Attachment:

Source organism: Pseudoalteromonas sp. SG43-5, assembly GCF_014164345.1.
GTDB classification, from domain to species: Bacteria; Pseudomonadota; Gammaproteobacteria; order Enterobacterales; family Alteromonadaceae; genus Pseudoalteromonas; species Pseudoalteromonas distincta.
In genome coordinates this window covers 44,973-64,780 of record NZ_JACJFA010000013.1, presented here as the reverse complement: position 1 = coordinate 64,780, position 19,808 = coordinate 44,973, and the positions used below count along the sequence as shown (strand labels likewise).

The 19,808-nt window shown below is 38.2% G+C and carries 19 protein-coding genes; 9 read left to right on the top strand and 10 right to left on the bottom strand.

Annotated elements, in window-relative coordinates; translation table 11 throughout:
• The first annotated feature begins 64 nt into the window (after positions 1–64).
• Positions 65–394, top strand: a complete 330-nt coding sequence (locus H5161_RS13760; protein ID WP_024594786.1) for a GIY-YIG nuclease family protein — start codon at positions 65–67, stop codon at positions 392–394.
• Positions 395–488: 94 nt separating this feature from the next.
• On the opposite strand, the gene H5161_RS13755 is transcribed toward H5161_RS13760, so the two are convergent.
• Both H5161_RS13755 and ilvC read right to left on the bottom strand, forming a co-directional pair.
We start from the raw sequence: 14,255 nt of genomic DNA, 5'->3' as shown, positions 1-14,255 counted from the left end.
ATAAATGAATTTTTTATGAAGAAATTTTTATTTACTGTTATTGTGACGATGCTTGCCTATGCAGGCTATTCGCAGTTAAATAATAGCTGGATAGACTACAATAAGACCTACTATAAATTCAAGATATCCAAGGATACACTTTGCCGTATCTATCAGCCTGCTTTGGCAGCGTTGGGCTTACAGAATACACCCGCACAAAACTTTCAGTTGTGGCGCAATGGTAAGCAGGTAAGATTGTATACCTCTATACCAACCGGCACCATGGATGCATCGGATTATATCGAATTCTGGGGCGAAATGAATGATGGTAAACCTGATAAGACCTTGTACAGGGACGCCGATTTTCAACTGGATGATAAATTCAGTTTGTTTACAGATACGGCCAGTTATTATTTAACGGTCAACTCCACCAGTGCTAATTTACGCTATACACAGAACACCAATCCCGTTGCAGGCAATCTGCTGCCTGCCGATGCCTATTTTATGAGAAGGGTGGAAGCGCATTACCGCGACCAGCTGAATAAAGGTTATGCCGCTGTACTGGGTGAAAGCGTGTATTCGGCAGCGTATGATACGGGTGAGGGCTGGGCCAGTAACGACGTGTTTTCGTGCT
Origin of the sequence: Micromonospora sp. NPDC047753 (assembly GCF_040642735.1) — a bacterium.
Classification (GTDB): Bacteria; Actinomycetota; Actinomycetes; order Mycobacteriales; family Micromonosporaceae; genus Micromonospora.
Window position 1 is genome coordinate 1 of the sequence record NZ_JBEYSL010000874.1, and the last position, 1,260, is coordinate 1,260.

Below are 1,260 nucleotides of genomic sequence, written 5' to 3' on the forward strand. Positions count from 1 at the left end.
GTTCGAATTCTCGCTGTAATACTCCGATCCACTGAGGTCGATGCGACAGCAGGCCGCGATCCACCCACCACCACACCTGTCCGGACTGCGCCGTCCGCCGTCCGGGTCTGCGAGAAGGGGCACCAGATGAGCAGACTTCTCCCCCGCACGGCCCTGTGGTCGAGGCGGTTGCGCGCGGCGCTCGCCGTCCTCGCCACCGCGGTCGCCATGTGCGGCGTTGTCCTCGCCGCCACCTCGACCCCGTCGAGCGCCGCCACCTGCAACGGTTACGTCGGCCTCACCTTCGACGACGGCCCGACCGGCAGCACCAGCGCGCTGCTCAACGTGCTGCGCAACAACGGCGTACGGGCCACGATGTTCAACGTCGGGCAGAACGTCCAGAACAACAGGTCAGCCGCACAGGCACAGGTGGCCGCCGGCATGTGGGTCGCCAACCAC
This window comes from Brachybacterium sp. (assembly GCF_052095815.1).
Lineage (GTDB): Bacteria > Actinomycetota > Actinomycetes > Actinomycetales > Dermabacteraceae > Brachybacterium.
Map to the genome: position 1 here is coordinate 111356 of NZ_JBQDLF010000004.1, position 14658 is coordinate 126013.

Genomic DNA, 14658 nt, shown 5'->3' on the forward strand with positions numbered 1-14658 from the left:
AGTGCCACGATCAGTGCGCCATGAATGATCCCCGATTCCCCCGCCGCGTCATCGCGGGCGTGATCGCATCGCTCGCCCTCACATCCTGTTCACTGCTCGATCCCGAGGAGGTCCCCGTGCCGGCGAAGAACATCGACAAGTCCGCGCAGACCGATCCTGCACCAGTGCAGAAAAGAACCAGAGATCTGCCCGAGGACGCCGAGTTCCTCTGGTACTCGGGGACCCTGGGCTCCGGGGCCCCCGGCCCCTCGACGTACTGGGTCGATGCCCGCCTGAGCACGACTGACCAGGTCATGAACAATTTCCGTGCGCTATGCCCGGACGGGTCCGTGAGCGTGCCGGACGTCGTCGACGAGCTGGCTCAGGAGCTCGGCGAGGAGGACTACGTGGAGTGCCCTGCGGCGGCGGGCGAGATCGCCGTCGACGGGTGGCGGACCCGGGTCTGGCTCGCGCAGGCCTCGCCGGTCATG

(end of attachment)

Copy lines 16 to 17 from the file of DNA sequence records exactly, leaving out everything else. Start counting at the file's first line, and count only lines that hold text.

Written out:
Below are 1,260 nucleotides of genomic sequence, written 5' to 3' on the forward strand. Positions count from 1 at the left end.
GTTCGAATTCTCGCTGTAATACTCCGATCCACTGAGGTCGATGCGACAGCAGGCCGCGATCCACCCACCACCACACCTGTCCGGACTGCGCCGTCCGCCGTCCGGGTCTGCGAGAAGGGGCACCAGATGAGCAGACTTCTCCCCCGCACGGCCCTGTGGTCGAGGCGGTTGCGCGCGGCGCTCGCCGTCCTCGCCACCGCGGTCGCCATGTGCGGCGTTGTCCTCGCCGCCACCTCGACCCCGTCGAGCGCCGCCACCTGCAACGGTTACGTCGGCCTCACCTTCGACGACGGCCCGACCGGCAGCACCAGCGCGCTGCTCAACGTGCTGCGCAACAACGGCGTACGGGCCACGATGTTCAACGTCGGGCAGAACGTCCAGAACAACAGGTCAGCCGCACAGGCACAGGTGGCCGCCGGCATGTGGGTCGCCAACCAC